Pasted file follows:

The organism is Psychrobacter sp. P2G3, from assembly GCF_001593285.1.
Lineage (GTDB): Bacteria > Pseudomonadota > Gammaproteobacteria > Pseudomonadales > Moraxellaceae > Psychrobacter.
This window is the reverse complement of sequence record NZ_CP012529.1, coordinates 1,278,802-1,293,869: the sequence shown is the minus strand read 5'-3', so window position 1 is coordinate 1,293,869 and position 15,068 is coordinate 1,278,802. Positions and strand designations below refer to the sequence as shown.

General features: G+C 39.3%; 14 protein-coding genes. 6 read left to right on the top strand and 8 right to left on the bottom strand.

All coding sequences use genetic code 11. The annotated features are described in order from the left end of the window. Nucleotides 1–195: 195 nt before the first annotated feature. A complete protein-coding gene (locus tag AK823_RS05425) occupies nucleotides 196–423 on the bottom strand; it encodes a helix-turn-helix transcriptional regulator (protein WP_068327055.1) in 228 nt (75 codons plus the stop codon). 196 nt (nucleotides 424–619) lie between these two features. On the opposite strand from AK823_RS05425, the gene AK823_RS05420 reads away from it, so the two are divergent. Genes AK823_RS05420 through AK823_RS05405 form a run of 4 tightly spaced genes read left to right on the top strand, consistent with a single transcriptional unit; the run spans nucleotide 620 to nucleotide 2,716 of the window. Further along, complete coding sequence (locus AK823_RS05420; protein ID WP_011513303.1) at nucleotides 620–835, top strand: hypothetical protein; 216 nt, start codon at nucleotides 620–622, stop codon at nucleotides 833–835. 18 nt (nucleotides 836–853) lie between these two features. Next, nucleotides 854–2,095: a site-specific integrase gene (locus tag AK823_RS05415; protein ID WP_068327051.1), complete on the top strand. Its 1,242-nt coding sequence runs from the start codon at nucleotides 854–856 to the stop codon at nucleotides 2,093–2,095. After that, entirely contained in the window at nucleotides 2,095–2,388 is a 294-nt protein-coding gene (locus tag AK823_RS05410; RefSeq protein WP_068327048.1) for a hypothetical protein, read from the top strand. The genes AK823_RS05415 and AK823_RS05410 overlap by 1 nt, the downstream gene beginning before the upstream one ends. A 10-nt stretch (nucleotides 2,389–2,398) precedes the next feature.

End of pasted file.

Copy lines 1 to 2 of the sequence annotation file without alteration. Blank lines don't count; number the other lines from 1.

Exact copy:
The organism is Psychrobacter sp. P2G3, from assembly GCF_001593285.1.
Lineage (GTDB): Bacteria > Pseudomonadota > Gammaproteobacteria > Pseudomonadales > Moraxellaceae > Psychrobacter.